Employer Retirement Plans
401(k) and Profit Sharing Plan
This is a defined contribution plan and is an employee benefit. It allows the employees to save on a systematic, tax preferred basis for retirement. A plan can be designed to fit the goals and objectives of the employer. The contributions of employees who participate in the plan through salary deferral can be on a pre-tax basis or after tax basis. Either way, the election is an advantage to the employer because the employer does not have to pay payroll taxes on all contributions, which can be a huge tax savings for an employer. The monies grow either tax-deferred (traditional 401(k)) or tax-free (Roth 401(k)). In addition, the owner/employer can also participate in plan and save for retirement.
There are nine (9) categories to consider for qualified plan management services, and our financial advisors can help in all areas.
- Plan Design, Review and Benchmarking
- Vendor Management
- Compliance Management and Advisory
- Third Party Administrator Management
- Investment Committee Support
- Employee Education Program
- Ongoing Plan Analysis
- Vendor Search
- Conversion Management (When Appropriate)
The owner/employer can also elect to make a Profit Sharing contribution (discretionary) on behalf of the employees if the company makes a profit in any given year. Employers sometimes reward the employees for their hard work and commitment throughout the year.
There are several different types of plan designs for the 401(k) Plan. Each plan is for certain types of entities and can be set up to accomplish the employer’s goals and objectives.
- Standard 401(k) Plan - Generally adopted by Corporations, Partnerships, Limited Liability Companies.
- Solo 401(k) Plan - Generally adopted by Sole Proprietors, Partnerships, Limited Liability Companies and Corporations with no common law employees.
- Safe Harbor 401(k) Plan - Generally adopted by Sole Proprietors, Partnerships, Limited Liability Companies and Corporations.
- Super Comparability 401(k) Plan - Generally adopted by Sole Proprietorships, Partnerships, Limited Liability Companies and Corporations.
Defined Benefit Plans
Defined Benefit Plans (DB) is for more established companies and professionals who are earning a significant income. Given the right demographics, a defined benefit plan can provide both tax savings and financial security that effectively reward the hardworking, well-compensated business owner, as well as long-term employees.
Many mature companies have experienced owners who are in the 35% federal income tax bracket. This favorable type of plan may allow the owners to make TAX DEDUCTIBLE contributions that may be in excess of $100,000 depending on age and income. A plan implemented now will impact the current year federal income taxes.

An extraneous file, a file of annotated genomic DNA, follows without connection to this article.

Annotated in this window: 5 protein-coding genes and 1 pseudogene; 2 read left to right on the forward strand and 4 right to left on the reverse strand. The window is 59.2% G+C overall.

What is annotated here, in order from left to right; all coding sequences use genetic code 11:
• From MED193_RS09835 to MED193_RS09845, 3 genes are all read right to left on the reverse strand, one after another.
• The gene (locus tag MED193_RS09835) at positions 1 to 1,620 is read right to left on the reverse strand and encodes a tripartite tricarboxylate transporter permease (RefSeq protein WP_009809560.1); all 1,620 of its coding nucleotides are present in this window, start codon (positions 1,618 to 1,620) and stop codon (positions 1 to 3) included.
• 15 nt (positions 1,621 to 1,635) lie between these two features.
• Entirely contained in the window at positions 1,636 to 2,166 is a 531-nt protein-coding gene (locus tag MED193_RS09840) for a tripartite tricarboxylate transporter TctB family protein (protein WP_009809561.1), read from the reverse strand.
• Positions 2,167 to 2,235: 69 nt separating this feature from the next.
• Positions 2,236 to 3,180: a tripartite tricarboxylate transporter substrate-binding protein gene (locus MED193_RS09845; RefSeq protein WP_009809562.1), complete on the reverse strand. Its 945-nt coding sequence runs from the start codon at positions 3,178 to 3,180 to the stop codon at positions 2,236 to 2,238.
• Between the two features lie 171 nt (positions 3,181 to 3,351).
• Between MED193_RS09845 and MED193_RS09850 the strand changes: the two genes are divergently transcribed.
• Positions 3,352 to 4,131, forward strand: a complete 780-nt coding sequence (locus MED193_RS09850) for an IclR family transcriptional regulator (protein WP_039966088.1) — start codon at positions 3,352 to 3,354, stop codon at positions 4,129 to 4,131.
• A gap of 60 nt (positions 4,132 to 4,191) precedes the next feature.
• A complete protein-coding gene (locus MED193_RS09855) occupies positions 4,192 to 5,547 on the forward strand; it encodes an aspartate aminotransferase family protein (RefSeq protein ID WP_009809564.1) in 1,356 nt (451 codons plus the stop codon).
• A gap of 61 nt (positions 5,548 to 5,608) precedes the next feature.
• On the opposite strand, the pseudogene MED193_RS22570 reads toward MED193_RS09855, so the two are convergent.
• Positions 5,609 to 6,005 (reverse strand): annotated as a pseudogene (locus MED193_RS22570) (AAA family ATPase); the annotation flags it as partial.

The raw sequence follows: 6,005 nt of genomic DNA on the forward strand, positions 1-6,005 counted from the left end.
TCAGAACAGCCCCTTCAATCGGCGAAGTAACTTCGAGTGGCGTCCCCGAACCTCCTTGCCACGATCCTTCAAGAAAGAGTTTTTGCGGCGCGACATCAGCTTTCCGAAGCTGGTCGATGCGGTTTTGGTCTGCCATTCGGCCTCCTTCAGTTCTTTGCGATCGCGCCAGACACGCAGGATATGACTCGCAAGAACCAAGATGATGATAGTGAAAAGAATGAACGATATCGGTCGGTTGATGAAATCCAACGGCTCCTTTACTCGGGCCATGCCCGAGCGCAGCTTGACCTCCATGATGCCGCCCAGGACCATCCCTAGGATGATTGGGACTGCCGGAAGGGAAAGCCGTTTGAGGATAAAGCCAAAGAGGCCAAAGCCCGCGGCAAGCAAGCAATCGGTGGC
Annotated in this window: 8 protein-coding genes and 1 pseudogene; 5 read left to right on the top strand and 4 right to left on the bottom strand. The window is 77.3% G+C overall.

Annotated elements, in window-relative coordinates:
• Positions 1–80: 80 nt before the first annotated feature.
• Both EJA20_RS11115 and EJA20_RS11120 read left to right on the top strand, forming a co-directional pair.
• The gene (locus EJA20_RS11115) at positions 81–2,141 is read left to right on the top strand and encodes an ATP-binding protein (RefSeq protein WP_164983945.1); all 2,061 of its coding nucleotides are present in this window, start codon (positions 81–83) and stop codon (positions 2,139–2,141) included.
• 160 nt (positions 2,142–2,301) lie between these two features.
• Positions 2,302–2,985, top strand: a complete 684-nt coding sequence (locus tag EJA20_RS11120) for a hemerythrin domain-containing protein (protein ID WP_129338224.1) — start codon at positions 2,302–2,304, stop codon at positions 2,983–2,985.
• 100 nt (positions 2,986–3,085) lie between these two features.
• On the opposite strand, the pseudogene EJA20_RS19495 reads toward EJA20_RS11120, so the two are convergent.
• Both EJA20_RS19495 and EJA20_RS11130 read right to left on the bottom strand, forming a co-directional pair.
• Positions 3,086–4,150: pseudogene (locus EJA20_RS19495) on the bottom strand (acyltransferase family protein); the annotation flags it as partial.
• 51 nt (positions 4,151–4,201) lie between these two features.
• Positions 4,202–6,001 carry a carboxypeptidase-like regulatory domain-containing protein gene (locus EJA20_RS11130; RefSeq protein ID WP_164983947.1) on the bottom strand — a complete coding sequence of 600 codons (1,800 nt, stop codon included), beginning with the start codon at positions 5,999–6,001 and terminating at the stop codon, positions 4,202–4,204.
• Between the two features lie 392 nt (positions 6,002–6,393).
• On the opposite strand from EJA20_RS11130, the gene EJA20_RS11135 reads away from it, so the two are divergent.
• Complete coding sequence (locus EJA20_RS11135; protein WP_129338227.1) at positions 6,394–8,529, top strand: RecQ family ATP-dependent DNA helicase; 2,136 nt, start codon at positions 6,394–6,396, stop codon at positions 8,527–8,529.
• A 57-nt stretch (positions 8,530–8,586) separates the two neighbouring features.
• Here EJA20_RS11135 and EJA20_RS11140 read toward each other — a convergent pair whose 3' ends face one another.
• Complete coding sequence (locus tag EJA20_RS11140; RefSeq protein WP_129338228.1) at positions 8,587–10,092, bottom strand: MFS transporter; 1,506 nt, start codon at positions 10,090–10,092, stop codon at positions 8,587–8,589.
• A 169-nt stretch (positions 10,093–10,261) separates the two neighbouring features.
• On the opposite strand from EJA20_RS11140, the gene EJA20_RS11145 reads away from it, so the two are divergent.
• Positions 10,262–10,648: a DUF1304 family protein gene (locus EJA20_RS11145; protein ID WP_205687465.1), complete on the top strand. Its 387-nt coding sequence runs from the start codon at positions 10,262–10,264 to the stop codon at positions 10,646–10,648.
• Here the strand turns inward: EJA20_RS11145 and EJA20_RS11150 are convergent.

Defined Benefit Plans base the annual contribution on the amount needed to fund the future benefit of each participant. Actuarial tables are used to determine the future accumulated benefits each participant will be entitled to receive. These DB Plans allow the highest paid and the oldest employees (often the owners) to make larger annual contributions than would be allowed under defined contribution plans. For example, the tax code allows a participant of a DB Plan with an annual income of $240,000 per year to accumulate approximately $2 million dollars¹ of retirement dollars in the future. As owners generally are the highest paid employees, the typical DB Plan will greatly benefit the owner(s).²
SIMPLE IRA and Other Plans
When a new business starts, it is often burdened by debt and may not have significant disposable income. Still it should establish some form of retirement plan to begin saving for the future.
A Simplified Employee Pension Plan (SEP) is often set up for self-employed owners who operate a business with a limited number of employees (perhaps one or two). Under this type of plan, the owner is generally allowed to make a tax-deductible contribution of up to 25% of compensation (maximum of $50,000 in year 2012) for each eligible employee. Bear in mind, the percentage of salary the owner contributes to his own plan must also be contributed for each eligible employee. This may get quite expensive if the business grows.
A SIMPLE (Savings Incentive Match Plan for Employees)IRA allows employers and employees to defer up to $11,000 (for tax year 2012) annually. The owner/employer is required to match the amount contributed by the employee from 1% to 3% of salary. Thus, the required contribution to each employee’s plan is lower than that made with a SEP. Though the employee related costs have been reduced under this plan, many owners will find the annual deferral to be less than adequate to support their own retirement.
A 403(b) or 403(b) 7 Plan is now very similar to a standard 401(k) Plan. It also is a defined contribution plan designed primarily for non-profit organizations, such as schools, hospitals, governmental agencies and 501(c) 3 organizations. These types of plans are generally provided by insurance companies and Mutual Fund companies.
A 457 Plan is also a defined contribution plan similar to a 401(k) Plan where an employee can defer salary on a tax preferred basis. This type of plan is generally for railroad companies, governmental agencies such as fire departments, municipalities, and some non-profit organizations. Contribution limits are similar to 401(k) Plans.